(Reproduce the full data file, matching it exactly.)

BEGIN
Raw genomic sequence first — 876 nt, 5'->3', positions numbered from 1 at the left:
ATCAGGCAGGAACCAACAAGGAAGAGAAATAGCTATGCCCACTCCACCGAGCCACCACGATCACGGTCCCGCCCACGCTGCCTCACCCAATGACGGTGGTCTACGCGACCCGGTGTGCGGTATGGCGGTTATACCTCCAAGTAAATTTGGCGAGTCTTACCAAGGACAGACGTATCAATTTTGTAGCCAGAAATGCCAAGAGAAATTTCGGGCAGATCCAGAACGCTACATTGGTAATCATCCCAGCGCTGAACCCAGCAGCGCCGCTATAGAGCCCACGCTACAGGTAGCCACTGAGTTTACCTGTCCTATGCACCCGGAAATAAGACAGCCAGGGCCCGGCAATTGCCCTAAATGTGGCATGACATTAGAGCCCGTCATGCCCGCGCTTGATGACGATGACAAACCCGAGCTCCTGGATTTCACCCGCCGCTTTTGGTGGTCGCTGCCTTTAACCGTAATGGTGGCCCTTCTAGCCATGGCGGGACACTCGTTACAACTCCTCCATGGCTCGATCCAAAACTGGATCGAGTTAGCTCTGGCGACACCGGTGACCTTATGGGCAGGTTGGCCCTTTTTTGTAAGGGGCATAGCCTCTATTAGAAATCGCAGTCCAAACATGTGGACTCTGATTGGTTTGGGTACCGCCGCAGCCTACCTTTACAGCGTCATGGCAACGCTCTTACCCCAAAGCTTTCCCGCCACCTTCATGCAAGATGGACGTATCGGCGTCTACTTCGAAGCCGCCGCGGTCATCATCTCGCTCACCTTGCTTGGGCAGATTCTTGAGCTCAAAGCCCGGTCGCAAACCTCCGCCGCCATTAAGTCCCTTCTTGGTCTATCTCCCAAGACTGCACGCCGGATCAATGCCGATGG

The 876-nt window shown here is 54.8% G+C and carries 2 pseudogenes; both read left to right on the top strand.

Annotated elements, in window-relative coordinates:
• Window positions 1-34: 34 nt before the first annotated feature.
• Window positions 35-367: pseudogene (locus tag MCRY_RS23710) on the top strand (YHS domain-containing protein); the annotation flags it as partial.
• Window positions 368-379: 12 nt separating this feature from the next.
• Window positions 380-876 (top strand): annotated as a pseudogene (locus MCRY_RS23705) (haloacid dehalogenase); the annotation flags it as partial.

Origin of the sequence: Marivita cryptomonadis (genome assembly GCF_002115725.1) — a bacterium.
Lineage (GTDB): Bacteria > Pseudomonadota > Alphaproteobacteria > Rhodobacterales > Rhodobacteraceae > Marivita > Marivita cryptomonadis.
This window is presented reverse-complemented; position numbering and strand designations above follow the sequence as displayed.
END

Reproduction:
Raw genomic sequence first — 876 nt, 5'->3', positions numbered from 1 at the left:
ATCAGGCAGGAACCAACAAGGAAGAGAAATAGCTATGCCCACTCCACCGAGCCACCACGATCACGGTCCCGCCCACGCTGCCTCACCCAATGACGGTGGTCTACGCGACCCGGTGTGCGGTATGGCGGTTATACCTCCAAGTAAATTTGGCGAGTCTTACCAAGGACAGACGTATCAATTTTGTAGCCAGAAATGCCAAGAGAAATTTCGGGCAGATCCAGAACGCTACATTGGTAATCATCCCAGCGCTGAACCCAGCAGCGCCGCTATAGAGCCCACGCTACAGGTAGCCACTGAGTTTACCTGTCCTATGCACCCGGAAATAAGACAGCCAGGGCCCGGCAATTGCCCTAAATGTGGCATGACATTAGAGCCCGTCATGCCCGCGCTTGATGACGATGACAAACCCGAGCTCCTGGATTTCACCCGCCGCTTTTGGTGGTCGCTGCCTTTAACCGTAATGGTGGCCCTTCTAGCCATGGCGGGACACTCGTTACAACTCCTCCATGGCTCGATCCAAAACTGGATCGAGTTAGCTCTGGCGACACCGGTGACCTTATGGGCAGGTTGGCCCTTTTTTGTAAGGGGCATAGCCTCTATTAGAAATCGCAGTCCAAACATGTGGACTCTGATTGGTTTGGGTACCGCCGCAGCCTACCTTTACAGCGTCATGGCAACGCTCTTACCCCAAAGCTTTCCCGCCACCTTCATGCAAGATGGACGTATCGGCGTCTACTTCGAAGCCGCCGCGGTCATCATCTCGCTCACCTTGCTTGGGCAGATTCTTGAGCTCAAAGCCCGGTCGCAAACCTCCGCCGCCATTAAGTCCCTTCTTGGTCTATCTCCCAAGACTGCACGCCGGATCAATGCCGATGG

The 876-nt window shown here is 54.8% G+C and carries 2 pseudogenes; both read left to right on the top strand.

Annotated elements, in window-relative coordinates:
• Window positions 1-34: 34 nt before the first annotated feature.
• Window positions 35-367: pseudogene (locus tag MCRY_RS23710) on the top strand (YHS domain-containing protein); the annotation flags it as partial.
• Window positions 368-379: 12 nt separating this feature from the next.
• Window positions 380-876 (top strand): annotated as a pseudogene (locus MCRY_RS23705) (haloacid dehalogenase); the annotation flags it as partial.

Origin of the sequence: Marivita cryptomonadis (genome assembly GCF_002115725.1) — a bacterium.
Lineage (GTDB): Bacteria > Pseudomonadota > Alphaproteobacteria > Rhodobacterales > Rhodobacteraceae > Marivita > Marivita cryptomonadis.
This window is presented reverse-complemented; position numbering and strand designations above follow the sequence as displayed.